Chaos theory and psychology?

  1. Does the following statement make sense:

    The Chaos theory models systems (e.g., gases, fluids, sound, populations, whether, solar system) which particles (e.g., atoms, waves, specimens, currents, planets) shift from entropy to harmony following certain laws (e.g, thermodynamic, mass, space, time, energy, gravity). However, although a human being is a systems, making use of Chaos theory in the psychological arena, it is not clear what are the elements entering in chaos nor the laws they ought to follow. Would the particles be neurons, hormones, ideas, or emotions?
     
  2. jcsd
  3. Chegg
    No it doesn't.
     
  4. Would you elaborate? please.
     
  5. I agree with Jackadsa. Your description of chaos doesn't make sense nor does its application to psychology. Specifically, you would need to define "what are the elements entering in chaos [and] the laws they ought to follow" before you can make the claim that "a human being is a systems, making use of Chaos theory in the psychological arena".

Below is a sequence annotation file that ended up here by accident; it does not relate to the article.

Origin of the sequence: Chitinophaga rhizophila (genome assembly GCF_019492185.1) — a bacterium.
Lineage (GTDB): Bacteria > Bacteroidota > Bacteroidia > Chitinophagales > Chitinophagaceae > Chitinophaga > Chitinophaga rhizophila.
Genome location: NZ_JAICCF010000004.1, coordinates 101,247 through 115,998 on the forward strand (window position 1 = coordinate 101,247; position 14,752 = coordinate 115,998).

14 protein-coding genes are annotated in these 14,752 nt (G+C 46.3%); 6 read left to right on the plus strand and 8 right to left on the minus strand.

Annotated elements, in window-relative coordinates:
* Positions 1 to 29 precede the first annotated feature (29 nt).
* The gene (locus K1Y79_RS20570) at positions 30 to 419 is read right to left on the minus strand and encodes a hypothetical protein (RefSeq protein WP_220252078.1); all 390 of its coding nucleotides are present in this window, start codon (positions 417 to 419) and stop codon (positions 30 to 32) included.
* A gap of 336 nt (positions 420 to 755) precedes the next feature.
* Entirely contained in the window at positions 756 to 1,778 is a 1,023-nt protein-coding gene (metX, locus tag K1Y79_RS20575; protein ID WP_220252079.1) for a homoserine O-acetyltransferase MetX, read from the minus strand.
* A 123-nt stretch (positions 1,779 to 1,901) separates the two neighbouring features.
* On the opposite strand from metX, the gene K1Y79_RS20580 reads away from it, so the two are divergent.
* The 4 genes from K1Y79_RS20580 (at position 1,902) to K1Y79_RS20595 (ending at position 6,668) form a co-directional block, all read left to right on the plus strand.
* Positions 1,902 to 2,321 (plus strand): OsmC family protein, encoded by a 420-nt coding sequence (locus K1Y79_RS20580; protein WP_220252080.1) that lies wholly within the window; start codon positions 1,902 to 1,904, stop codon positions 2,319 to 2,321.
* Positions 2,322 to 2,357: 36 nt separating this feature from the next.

Last edited: Mar 28, 2010
  6. Thank you for pointing to the misunderstanding of Chaos theory. As for its application to psychology, I question Chaos theory as a viable framework. I agree that a human being is a system. However, I do not think Chaos theory can model the behavior of a human being. The initial quote seemed to suggest that and I am looking to find clarification on this possibility from someone knowledgeable on Chaos theory.
    Thanks again DaleSpam.
     
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